Captain America and Iron Man are set to destroy each other in Captain America: Civil War, Marvel’s five-on-five multiplayer movie coming this May. House rival DC has its own boxing match pitting Bruce Wayne against Clark Kent and their alter egos in Batman v Superman: Dawn of Justice releasing March 25th. But DC’s animated feature, Justice League vs. Teen Titans, coming April 12, poses a potentially better direct rival.
The premise to Justice League vs. Teen Titans is fairly self-explanatory. The gist of it involves the demonic villain Trigon taking control of the Justice League, turning them into his puppets. The only ones who can snap them out of it are their younger and lesser experienced students, the Teen Titans. It’s youth versus age and experience, and anyone familiar with DC lore knows how great these confrontations often are.
When it comes to superheroes, there is a tendency to assume that animation plays second fiddle to the tangible world of live-action motion pictures. Animation, however, is how many fans were first introduced to the heroes who now overcrowd our movie and television screens. Superhero animation has a rich history that traces back to Fleischer Studios’ Superman. Still, it seems that once Christopher Reeve took his first flight in 1978, animation was no longer enough.
Yet, unrestricted by special effects budgets, superhero cartoons saw a resurgence in the ’90s, as after-school serials and Saturday morning television exploded. Marvel’s X-Men and Spider-Man and DC’s Batman: The Animated Series, Justice League, Justice League Unlimited, Teen Titans, and more catered to children and devoted fans who embraced the essence of the beloved comic book icons in 2D.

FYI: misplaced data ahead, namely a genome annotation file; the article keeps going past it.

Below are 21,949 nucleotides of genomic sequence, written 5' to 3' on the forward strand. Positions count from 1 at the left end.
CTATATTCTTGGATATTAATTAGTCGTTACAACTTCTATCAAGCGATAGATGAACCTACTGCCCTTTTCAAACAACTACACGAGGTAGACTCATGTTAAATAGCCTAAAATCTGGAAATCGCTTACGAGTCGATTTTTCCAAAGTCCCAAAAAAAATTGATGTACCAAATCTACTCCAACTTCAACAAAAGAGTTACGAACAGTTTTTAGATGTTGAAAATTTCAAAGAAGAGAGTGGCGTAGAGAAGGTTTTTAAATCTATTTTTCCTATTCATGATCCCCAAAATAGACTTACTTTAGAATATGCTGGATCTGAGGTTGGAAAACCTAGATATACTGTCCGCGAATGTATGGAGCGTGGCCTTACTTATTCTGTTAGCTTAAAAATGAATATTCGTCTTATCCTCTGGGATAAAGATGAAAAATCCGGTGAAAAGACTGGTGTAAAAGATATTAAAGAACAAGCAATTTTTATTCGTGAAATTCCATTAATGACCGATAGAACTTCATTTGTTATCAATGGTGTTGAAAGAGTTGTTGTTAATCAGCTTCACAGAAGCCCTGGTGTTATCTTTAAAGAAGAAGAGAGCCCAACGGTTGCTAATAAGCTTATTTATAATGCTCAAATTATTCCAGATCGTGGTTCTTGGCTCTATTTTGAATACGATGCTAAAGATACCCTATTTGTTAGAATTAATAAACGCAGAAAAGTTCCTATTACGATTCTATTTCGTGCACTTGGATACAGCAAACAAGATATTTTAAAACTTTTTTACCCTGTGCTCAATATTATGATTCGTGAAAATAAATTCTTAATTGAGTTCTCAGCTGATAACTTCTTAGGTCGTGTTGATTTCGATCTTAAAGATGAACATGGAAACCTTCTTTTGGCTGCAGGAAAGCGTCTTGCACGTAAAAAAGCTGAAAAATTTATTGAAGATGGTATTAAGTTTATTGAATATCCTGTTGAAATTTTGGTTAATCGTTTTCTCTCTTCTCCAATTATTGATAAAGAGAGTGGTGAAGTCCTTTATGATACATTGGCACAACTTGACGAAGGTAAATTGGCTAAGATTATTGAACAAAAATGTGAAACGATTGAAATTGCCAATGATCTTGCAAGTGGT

In 2007, DC ventured into the waters of more adult-oriented animation with Superman: Doomsday, an adaptation of the infamous 1992 comic The Death of Superman. Though this could, at first glance, be mistaken for a children’s cartoon, Doomsday was rated PG-13 by the MPAA and loaded with enough blood and violence to rival M-rated video games.
Critics were divided on Doomsday, but its strong sales proved the audience demand was high, birthing DC’s now successful series of animated features. The live-action fares can be hit-or-miss for fans loyal to the source material. Unfortunately for them, these animated summer releases are engineered to be four-quadrant crowd pleasers — though not for the purpose of selling toys, as DC Animated doesn’t have to sell merchandise to be deemed successful.
Whether it’s faithful adaptations like Justice League: The New Frontier, experimentations like the Batman: Gotham Knight anime anthology, or simply just phenomenal shit like Batman: Under the Red Hood, DC Animated is a pure celebration of its comic book heritage.
As for Justice League vs. Teen Titans, the premise isn’t quite as steeped in lore as fans of the canceled Young Justice series might expect. A mind-controlled Justice League is also a weaker premise than say Civil War — a story that politicizes the tradition of having former super-friends square off. It is also not going to be getting much spotlight given that Dawn of Justice is just around the corner and will be bringing two of DC’s most iconic heroes into the same live-action picture with plenty of mythology to go around.
Maybe the real showdown isn’t DC versus Marvel after all, but the internal struggle between DC live-action and DC Animation. Whoever wins, fans aren’t likely to go wanting any time soon.